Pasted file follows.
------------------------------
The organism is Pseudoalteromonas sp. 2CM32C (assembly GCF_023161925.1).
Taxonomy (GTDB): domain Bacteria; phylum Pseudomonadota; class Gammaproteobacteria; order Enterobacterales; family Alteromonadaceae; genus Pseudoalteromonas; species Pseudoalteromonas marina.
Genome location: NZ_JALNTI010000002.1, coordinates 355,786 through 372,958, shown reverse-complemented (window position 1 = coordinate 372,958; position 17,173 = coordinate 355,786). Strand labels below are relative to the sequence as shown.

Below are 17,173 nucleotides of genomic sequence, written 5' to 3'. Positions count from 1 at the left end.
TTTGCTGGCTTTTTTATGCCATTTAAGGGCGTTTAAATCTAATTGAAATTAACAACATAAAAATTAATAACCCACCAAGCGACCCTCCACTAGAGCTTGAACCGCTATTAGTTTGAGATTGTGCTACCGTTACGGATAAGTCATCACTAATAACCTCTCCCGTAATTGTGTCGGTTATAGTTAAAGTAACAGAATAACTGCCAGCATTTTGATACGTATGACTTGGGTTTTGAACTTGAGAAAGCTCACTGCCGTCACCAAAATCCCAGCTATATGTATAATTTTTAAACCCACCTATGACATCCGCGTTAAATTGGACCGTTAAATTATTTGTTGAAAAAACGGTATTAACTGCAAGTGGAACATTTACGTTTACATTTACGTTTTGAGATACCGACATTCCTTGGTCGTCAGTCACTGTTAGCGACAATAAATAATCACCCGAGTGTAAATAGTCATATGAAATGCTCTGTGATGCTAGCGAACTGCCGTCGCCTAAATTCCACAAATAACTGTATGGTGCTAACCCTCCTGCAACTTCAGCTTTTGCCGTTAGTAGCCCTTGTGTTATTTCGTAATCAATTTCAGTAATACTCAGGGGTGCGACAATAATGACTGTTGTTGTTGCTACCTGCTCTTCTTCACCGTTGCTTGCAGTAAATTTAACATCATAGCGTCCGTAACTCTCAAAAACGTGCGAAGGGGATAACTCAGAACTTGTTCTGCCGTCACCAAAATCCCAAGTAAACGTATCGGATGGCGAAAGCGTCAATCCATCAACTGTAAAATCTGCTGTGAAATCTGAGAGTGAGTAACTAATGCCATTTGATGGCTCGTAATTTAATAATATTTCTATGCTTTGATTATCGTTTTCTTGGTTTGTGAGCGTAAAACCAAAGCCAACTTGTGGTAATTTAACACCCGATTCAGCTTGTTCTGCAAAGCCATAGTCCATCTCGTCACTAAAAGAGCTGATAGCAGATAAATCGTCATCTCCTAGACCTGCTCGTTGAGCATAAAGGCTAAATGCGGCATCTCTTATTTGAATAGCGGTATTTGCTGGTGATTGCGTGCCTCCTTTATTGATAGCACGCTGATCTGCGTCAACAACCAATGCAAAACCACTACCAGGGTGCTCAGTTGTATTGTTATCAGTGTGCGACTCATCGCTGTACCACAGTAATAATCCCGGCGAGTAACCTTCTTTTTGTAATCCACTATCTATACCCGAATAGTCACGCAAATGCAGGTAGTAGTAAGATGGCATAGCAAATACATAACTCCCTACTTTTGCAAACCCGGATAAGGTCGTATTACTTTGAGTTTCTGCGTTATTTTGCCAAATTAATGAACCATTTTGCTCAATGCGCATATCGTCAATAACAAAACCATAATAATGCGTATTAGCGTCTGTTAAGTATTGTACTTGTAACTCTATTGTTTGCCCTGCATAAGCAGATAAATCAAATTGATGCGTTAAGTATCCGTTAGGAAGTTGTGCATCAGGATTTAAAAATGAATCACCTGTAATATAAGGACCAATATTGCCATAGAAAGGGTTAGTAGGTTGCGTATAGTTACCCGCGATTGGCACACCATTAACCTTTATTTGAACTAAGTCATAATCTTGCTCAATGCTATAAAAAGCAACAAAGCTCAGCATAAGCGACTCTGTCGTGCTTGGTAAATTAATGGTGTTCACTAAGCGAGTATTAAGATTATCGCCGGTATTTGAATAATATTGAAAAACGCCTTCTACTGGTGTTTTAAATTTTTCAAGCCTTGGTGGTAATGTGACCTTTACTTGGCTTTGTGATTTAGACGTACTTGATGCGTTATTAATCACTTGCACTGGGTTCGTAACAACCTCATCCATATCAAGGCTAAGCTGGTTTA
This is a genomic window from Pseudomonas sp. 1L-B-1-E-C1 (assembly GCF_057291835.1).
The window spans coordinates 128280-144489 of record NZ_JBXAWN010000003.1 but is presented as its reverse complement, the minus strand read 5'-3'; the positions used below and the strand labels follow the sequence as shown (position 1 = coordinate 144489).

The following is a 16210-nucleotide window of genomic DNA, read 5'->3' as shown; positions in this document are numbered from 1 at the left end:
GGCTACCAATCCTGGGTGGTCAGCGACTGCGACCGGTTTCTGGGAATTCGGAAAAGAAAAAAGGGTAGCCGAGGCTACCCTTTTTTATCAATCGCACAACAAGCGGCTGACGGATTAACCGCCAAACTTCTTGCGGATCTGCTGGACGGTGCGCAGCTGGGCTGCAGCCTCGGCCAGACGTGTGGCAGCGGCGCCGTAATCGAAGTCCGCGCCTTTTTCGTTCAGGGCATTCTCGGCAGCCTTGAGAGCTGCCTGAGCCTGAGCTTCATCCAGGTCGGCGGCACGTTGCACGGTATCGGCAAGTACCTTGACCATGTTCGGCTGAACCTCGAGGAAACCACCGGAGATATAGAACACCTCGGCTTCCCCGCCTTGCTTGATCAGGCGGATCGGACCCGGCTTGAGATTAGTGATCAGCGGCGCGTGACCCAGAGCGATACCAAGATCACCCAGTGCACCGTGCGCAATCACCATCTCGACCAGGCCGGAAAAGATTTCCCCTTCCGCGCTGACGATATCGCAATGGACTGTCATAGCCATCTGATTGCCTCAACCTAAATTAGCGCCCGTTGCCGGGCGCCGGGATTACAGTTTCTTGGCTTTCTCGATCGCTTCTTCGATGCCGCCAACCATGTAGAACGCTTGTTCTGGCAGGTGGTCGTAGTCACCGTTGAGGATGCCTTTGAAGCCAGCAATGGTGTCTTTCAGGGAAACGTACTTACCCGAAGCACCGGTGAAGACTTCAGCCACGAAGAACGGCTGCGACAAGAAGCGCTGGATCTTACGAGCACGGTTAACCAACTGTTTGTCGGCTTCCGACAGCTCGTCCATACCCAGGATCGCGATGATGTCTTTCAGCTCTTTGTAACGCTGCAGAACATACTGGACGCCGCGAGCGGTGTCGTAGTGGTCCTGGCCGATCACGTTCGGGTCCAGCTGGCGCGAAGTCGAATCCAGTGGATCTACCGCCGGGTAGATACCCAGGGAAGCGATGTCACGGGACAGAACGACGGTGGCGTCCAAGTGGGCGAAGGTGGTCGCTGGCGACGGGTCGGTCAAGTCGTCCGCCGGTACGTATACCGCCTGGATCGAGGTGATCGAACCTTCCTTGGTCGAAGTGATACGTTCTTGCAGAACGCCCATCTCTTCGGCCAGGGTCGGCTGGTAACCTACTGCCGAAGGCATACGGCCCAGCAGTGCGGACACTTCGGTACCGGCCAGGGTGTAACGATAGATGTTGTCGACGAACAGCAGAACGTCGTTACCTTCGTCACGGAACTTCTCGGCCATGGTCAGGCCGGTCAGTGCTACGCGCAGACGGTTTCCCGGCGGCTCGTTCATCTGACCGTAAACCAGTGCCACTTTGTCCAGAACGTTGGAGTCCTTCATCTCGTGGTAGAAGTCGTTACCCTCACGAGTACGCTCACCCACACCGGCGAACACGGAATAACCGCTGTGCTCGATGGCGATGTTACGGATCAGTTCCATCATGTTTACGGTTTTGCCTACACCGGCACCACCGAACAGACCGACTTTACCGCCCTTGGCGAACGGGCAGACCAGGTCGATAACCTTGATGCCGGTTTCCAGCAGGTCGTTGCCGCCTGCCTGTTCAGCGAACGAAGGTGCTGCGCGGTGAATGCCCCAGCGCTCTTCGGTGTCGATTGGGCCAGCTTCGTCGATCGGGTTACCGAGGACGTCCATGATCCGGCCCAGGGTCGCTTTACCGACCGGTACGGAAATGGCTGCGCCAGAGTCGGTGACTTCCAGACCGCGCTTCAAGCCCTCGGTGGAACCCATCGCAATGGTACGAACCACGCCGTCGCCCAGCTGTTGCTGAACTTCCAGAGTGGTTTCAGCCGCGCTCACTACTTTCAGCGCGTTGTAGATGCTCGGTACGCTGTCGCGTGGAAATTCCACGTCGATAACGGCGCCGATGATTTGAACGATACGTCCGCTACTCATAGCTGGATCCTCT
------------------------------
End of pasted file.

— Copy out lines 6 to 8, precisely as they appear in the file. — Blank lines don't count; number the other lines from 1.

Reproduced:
This is a genomic window from Pseudomonas sp. 1L-B-1-E-C1 (assembly GCF_057291835.1).
The window spans coordinates 128280-144489 of record NZ_JBXAWN010000003.1 but is presented as its reverse complement, the minus strand read 5'-3'; the positions used below and the strand labels follow the sequence as shown (position 1 = coordinate 144489).

The following is a 16210-nucleotide window of genomic DNA, read 5'->3' as shown; positions in this document are numbered from 1 at the left end: